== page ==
Mar 18 2009

Don’t Take Medical Advice From The Pope

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Comments: 25

While visiting in Africa Pope Benedict made his first public comment on condom use.

“(HIV/AIDS) is a tragedy that cannot be overcome by money alone, and that cannot be overcome through the distribution of condoms, which even aggravates the problems.”

The Catholic health minister warns that HIV can pass through condoms and therefore they basically don’t work.

It’s not difficult to point out the obvious here. The evidence shows that, when used properly, condoms decrease the risk of HIV transmission by 90%. The Pope and the Catholic church has an obvious conflict here as they have had a longstanding policy against condom use on moral grounds.

I do want to point out that I have no problem with a religious organization preaching a moral code. I may have a problem with specific beliefs or tenets of certain religions, if I think they are malignant or immoral from a more objective basis, but I believe in freedom of religion and they certainly have the right to preach what they want.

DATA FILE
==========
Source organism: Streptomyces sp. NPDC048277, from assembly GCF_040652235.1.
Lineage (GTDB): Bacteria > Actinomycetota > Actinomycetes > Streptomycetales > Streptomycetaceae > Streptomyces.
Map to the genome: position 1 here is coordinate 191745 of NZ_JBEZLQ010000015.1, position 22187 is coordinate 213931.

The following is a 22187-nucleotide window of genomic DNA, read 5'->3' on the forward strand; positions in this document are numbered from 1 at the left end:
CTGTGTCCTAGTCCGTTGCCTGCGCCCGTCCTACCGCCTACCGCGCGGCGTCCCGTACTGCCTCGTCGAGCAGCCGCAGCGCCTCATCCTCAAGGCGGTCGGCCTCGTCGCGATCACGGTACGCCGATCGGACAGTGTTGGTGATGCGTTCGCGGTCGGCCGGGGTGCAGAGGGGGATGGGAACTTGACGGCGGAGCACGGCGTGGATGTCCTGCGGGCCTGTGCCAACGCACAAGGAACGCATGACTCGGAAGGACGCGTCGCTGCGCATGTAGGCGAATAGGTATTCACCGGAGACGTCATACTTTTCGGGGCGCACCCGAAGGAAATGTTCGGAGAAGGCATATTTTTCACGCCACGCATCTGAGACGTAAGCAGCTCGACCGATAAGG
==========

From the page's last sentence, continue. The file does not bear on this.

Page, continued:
However, I have a serious problem with anyone who makes specific scientific claims just to support a moral position.  Having a religious stance against condom use does not mean you get to make up your own scientific facts about them. Further, when dealing with a public health crisis, like HIV in Africa, spreading misinformation can be considered malfeasance.

Rather, the Pope and the church should just say what they believe – go ahead and promote abstinence and fidelity as one means of preventing the spread of HIV. But do not make up scientific facts to support a moral position.

This behavior stems from the general human desire for clean simplicity combined with the tendency to defend held positions at all costs. Reality is often not accommodating – it’s ambiguous and involves trade-offs.

Twisting science to support a religious belief is also just a failed strategy. The false scientific arguments just end up diluting the moral argument and squandering the credibility of those who make them. It is better to admit that condoms may be effective, but abstinence is more moral. Or that embryonic stem cells may create effective cures, but the moral trade-offs are not worth it. Don’t pretend stem cells don’t hold promise.

By linking himself to a demonstrably false factual claim, the Pope has only succeeded in removing himself from any serious public discussion on the issue. And, to the extent that any of his followers actually believe his false statements, he has potentially contributed to the spread of HIV.

Don’t fight the facts – it’s a losing strategy.

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